The Transition Network has launched its new website. It includes directories of initiatives, people and projects, ‘microsites’ for different communities, up-to-date news from the network and movement, and relevant blog feeds aggregated from respected bloggers around the world.
Meanwhile, Transition Town Brixton cooked up some seasonal cabbage recipes for their ‘I Hate Cabbage’ event, as part of Brixton Village Market’s ‘Tasty January’. Another community project is being run by Transition Clitheroe, who are turning the town’s flower beds into edible vegetable patches for all to share.
Similarly, in Australia, Transition Hervey Bay and Hervey Bay Seedsavers Bank have given gifts of Pigeon Pea seeds to residents. The aim is to encourage people to transition their gardens into food production and help reduce the region’s carbon output. Transition Town Sunshine Coast has formally delivered the country’s first Energy Descent Action Plan to their regional council.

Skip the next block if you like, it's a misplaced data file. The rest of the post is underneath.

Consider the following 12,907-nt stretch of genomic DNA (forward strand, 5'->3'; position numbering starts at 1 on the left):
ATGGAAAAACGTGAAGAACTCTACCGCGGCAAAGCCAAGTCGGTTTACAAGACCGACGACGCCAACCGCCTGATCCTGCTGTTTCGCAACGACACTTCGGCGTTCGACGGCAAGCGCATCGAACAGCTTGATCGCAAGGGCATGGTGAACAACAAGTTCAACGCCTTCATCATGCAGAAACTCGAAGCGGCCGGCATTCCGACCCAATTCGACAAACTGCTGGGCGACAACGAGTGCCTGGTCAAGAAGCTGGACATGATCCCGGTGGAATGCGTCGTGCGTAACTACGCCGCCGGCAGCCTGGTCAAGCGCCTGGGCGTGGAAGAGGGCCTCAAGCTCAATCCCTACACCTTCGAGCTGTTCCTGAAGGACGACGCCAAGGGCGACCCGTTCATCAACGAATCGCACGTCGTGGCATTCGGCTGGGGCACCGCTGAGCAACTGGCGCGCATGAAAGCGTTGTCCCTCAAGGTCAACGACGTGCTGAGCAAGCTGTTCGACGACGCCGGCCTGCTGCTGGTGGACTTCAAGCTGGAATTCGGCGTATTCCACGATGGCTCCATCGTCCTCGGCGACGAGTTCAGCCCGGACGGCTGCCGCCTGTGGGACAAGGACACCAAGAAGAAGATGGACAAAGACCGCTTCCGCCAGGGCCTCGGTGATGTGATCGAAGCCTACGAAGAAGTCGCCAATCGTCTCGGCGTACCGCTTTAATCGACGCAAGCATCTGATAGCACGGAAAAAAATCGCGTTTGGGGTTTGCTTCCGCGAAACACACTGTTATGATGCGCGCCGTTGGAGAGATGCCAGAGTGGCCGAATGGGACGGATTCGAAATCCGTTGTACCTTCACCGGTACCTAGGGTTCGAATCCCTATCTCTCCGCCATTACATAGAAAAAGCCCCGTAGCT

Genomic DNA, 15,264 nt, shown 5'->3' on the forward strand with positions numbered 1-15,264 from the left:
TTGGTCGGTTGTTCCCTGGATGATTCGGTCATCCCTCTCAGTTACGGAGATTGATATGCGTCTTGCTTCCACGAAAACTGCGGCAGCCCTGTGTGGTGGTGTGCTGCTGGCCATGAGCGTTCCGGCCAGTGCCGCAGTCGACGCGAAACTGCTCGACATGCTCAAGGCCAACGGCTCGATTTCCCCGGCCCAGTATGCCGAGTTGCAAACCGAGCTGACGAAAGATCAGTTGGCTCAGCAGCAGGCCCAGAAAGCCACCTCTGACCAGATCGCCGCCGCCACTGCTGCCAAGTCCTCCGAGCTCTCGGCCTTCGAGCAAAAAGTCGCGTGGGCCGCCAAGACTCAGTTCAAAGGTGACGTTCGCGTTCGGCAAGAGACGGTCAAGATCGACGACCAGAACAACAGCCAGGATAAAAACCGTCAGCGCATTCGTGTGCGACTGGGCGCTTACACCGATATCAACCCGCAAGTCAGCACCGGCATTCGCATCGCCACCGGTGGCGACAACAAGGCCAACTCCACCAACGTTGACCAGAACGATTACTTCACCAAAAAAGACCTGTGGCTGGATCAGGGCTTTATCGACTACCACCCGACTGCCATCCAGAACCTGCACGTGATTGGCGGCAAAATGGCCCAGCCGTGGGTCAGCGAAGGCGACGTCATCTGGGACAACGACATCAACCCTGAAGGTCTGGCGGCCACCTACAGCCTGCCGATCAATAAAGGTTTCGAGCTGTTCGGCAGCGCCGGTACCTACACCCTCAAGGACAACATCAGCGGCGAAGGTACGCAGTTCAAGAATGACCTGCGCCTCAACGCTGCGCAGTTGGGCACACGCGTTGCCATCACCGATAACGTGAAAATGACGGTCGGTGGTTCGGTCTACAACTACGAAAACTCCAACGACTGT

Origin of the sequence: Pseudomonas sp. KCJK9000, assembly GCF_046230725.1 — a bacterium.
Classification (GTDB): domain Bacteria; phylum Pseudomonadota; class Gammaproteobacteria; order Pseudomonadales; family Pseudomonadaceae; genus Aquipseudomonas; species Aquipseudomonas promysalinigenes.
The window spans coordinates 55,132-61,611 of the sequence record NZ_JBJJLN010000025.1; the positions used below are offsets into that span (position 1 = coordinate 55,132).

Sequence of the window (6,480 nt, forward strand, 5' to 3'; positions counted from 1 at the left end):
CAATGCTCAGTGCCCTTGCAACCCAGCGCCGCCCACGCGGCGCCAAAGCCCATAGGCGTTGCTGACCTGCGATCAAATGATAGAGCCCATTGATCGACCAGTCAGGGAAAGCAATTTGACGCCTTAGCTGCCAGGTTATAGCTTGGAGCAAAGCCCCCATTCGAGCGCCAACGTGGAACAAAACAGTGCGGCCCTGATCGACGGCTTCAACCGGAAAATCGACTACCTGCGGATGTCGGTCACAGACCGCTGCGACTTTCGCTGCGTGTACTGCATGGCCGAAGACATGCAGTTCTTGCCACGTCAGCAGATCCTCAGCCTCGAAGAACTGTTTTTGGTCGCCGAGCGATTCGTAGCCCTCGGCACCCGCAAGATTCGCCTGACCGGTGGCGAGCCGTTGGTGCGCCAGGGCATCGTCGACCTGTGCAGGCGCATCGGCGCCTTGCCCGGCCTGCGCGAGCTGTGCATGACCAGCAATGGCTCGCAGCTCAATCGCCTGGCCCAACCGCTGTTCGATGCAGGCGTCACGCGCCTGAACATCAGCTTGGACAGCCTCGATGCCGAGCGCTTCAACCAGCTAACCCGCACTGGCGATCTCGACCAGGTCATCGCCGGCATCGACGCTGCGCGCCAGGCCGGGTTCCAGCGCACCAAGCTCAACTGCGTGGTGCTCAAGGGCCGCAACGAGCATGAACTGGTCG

In the USA, Transition is also taking off. The town of Berea has started a community campaign called ’50×25′ to lower its energy use by 50 per cent and get 50 per cent of its food and energy from local sources, all by 2025.
February saw Japan host a one-day Transition Conference in Koganei City, to the west of Tokyo. It brought together the 12 emerging Transition Towns from across the country to share progress and explore ways to support each other in the year ahead.
Back in Britain, a growing number of Initiatives have been successful in attracting grants, while Christian Ecology Link have launched a support network for ‘Churches in Transition’. The organisation held a national conference in Scarborough on the transition to low-carbon lives and the spiritual roots of sustainable Christian living.
Transition Town Brixton at
Brixton Village market
Photo: copyright Ash Finch